People successfully treated for hepatitis are less likely to need
liver transplants and less likely to die while on a transplant waiting
list, according to studies presented at the 2016 AASLD Liver Meeting
in November. A related analysis looked at the optimal timing of
treatment for people awaiting transplants in order to avoid 'MELD
Over years or decades chronic hepatitis C virus (HCV) infection can
lead to liver cirrhosis, hepatocellular carcinoma (HCC), hepatic
decompensation and the need for a liver transplant. In recent years
hepatitis C has been a leading indication for liver transplantation in
Europe and the US.
Successful hepatitis C treatment can slow or halt liver disease
progression. Direct-acting antivirals (DAA) used in interferon-free
regimens have made treatment easier, faster and much more effective.
All-oral DAA treatment has only been widely available since 2014, but it
may be starting to have an effect on how many people with hepatitis C
need liver transplants.
- decompensated cirrhosis
The later stage of
cirrhosis, during which the liver cannot perform some vital functions and
complications occur. See also ‘cirrhosis’ and ‘compensated cirrhosis’.
- hepatocellular carcinoma (HCC)
Liver cancer. A long-term complication of chronic inflammation of the liver or cirrhosis.
Donghee Kim and colleagues of Stanford University School of Medicine
looked at mortality among people living with hepatitis C with
decompensated cirrhosis awaiting liver transplants before and after the
introduction of DAA therapy.
This analysis included more than 20,000 adult liver transplant
candidates with end-stage liver disease identified from the US national
Organ Procurement and Transplantation Network (OPTN) database.
Cohort 1 (n = 6002 including 2410 with HCV) consisted of individuals
on a waiting list as of 1 January 2004, cohort 2 (n = 6598 including
2416 with HCV) was made up of those listed as of 1 January 2009 and
cohort 3 (n = 8779 including 2783 with HCV) consisted of those listed as
of 1 January 2014 – the last of which had DAAs available after
sofosbuvir (Sovaldi) was introduced at the end of 2013.
Overall, 35% of the transplant candidates had hepatitis C. Roughly
30% had alcoholic liver disease in all cohorts, but the proportion with
non-alcoholic steatohepatitis (NASH) rose over time, from 0.3% in cohort
1 to 9.9% in cohort 2 and 17.2% in cohort 3. In both the HCV and
non-HCV populations more than half were men and patient age increased
over time. In both populations the average MELD score was higher –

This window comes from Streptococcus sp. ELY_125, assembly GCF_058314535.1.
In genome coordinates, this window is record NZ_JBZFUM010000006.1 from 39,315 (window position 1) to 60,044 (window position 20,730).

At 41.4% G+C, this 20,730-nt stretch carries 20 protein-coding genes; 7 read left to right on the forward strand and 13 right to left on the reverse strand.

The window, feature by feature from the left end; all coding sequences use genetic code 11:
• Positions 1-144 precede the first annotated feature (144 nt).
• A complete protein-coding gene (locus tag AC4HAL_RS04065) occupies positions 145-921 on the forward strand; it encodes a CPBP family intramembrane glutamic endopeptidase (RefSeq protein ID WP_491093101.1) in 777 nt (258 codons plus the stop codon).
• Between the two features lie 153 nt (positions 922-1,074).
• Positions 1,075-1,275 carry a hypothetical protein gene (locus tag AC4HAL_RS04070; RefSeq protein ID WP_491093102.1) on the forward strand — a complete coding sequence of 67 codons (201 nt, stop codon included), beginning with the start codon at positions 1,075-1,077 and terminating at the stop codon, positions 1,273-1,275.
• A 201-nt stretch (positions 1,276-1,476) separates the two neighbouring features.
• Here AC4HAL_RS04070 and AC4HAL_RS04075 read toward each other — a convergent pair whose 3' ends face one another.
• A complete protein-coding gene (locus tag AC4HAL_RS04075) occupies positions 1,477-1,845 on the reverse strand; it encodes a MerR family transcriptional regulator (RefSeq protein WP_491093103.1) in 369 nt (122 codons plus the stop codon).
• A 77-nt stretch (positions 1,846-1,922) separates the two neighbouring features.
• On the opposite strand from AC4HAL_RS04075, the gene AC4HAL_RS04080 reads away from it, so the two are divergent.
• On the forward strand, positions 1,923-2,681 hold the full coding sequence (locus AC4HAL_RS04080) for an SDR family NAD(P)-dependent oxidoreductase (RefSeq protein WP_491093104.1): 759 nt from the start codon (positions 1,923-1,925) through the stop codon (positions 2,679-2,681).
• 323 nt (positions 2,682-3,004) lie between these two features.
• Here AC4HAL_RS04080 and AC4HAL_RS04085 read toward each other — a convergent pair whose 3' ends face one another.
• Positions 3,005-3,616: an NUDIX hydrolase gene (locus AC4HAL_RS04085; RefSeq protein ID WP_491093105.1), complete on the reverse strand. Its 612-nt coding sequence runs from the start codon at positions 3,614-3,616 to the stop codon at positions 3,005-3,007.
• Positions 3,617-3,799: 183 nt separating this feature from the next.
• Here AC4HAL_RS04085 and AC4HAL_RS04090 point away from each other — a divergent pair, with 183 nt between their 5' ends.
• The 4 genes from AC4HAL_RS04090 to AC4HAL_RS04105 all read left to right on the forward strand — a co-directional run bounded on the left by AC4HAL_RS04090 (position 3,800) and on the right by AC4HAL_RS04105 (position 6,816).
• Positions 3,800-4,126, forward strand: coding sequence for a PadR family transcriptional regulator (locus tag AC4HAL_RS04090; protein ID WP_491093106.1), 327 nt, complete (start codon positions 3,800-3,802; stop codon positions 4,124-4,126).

indicating worse liver function impairment – in cohort 3 (14) than in
cohorts 1 and 2 (13).
More people with HCV withdrew from the waiting list over time (6.3%
in cohort 1, 4.2% in cohort 2 and 2.7% in cohort 3), and more did so
because they improved enough to no longer need a transplant (0.3%, 1.6%
and 2.2%, respectively). In the non-HCV population, overall withdrawal
rose from 3.3% in cohort 1 to 6.2% and 6.9% in cohorts 2 and 3, and the
proportion withdrawing due to improved condition followed a similar
pattern (1.0%, 2.8% and 3.0%, respectively).
Nearly two-thirds of people with HCV in all three cohorts were alive
one year after the study start date (64.1% in cohort 1, 63.1% in cohort 2
and 63.5% in cohort 3). About 12% in all three HCV cohorts died while
on the waiting list (11.8%, 11.5% and 11.5%, respectively). One-year
survival and death rates were similar in the non-HCV population.
The one-year mortality rate while on the waiting list was 10% lower
for people with HCV in cohort 2 compared to cohort 1, and 22% lower for
cohort 3 compared to cohort 2 – a statistically significant difference.
Among the non-HCV population there was only a non-significant 3%
reduction in the risk of death between cohorts 2 and 3, suggesting
better hepatitis C treatment might help explain the greater improvement
seen in the HCV population.
This pattern was more marked for people with HCV with the highest baseline MELD liver function scores (>
20), for whom the risk of death was 43% lower for cohort 3 compared to
cohort 2, again statistically significant. In the non-HCV population the
death rate for people with high MELD was 16% lower, a non-significant
Looking at changes in MELD scores over time, the researchers found
that scores rose less in both the HCV and non-HCV population with low
baseline MELD in the most recent cohort. But the greatest improvement
was seen among people with HCV with baseline scores > 20:
those in cohort 1 saw a +4.39 point annual increase, compared with +3.70
in cohort 2 and +2.40 in cohort 3, suggesting reduced disease
progression. Among the non-HCV population with high MELD scores, the
annual change did not differ significantly.
These findings, the researchers concluded, show "improved survival
and disease severity for HCV-positive liver transplant candidates in the
DAA era, driven by patients with high MELD."